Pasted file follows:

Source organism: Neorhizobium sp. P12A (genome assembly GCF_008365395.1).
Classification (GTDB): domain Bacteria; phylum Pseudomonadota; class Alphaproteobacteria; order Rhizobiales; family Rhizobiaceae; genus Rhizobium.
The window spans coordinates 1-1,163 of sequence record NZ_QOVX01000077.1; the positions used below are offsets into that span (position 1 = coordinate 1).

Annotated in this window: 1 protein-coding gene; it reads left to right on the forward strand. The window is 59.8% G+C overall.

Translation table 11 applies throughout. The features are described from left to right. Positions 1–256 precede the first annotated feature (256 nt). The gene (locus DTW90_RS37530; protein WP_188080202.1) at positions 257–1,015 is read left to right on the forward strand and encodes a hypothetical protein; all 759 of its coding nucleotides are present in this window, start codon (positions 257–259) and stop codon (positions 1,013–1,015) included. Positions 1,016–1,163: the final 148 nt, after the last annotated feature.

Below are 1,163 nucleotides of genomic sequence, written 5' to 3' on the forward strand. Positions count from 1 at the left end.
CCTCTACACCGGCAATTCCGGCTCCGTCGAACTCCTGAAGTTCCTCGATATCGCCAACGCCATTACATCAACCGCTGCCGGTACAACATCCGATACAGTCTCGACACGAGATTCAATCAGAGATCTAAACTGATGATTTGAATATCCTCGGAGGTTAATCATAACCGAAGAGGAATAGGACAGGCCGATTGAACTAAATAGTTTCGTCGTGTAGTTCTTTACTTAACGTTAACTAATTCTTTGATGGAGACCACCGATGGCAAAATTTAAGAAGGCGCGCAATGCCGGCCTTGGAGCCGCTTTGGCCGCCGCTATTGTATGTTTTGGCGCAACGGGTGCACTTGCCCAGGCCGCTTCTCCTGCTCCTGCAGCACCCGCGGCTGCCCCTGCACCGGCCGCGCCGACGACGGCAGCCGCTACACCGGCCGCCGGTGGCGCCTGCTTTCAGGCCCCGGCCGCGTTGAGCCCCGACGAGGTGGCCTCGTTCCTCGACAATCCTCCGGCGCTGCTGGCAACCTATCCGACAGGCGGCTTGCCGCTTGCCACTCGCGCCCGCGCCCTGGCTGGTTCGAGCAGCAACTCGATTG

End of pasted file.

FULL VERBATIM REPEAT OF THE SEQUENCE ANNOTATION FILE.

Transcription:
Source organism: Neorhizobium sp. P12A (genome assembly GCF_008365395.1).
Classification (GTDB): domain Bacteria; phylum Pseudomonadota; class Alphaproteobacteria; order Rhizobiales; family Rhizobiaceae; genus Rhizobium.
The window spans coordinates 1-1,163 of sequence record NZ_QOVX01000077.1; the positions used below are offsets into that span (position 1 = coordinate 1).

Annotated in this window: 1 protein-coding gene; it reads left to right on the forward strand. The window is 59.8% G+C overall.

Translation table 11 applies throughout. The features are described from left to right. Positions 1–256 precede the first annotated feature (256 nt). The gene (locus DTW90_RS37530; protein WP_188080202.1) at positions 257–1,015 is read left to right on the forward strand and encodes a hypothetical protein; all 759 of its coding nucleotides are present in this window, start codon (positions 257–259) and stop codon (positions 1,013–1,015) included. Positions 1,016–1,163: the final 148 nt, after the last annotated feature.

Below are 1,163 nucleotides of genomic sequence, written 5' to 3' on the forward strand. Positions count from 1 at the left end.
CCTCTACACCGGCAATTCCGGCTCCGTCGAACTCCTGAAGTTCCTCGATATCGCCAACGCCATTACATCAACCGCTGCCGGTACAACATCCGATACAGTCTCGACACGAGATTCAATCAGAGATCTAAACTGATGATTTGAATATCCTCGGAGGTTAATCATAACCGAAGAGGAATAGGACAGGCCGATTGAACTAAATAGTTTCGTCGTGTAGTTCTTTACTTAACGTTAACTAATTCTTTGATGGAGACCACCGATGGCAAAATTTAAGAAGGCGCGCAATGCCGGCCTTGGAGCCGCTTTGGCCGCCGCTATTGTATGTTTTGGCGCAACGGGTGCACTTGCCCAGGCCGCTTCTCCTGCTCCTGCAGCACCCGCGGCTGCCCCTGCACCGGCCGCGCCGACGACGGCAGCCGCTACACCGGCCGCCGGTGGCGCCTGCTTTCAGGCCCCGGCCGCGTTGAGCCCCGACGAGGTGGCCTCGTTCCTCGACAATCCTCCGGCGCTGCTGGCAACCTATCCGACAGGCGGCTTGCCGCTTGCCACTCGCGCCCGCGCCCTGGCTGGTTCGAGCAGCAACTCGATTG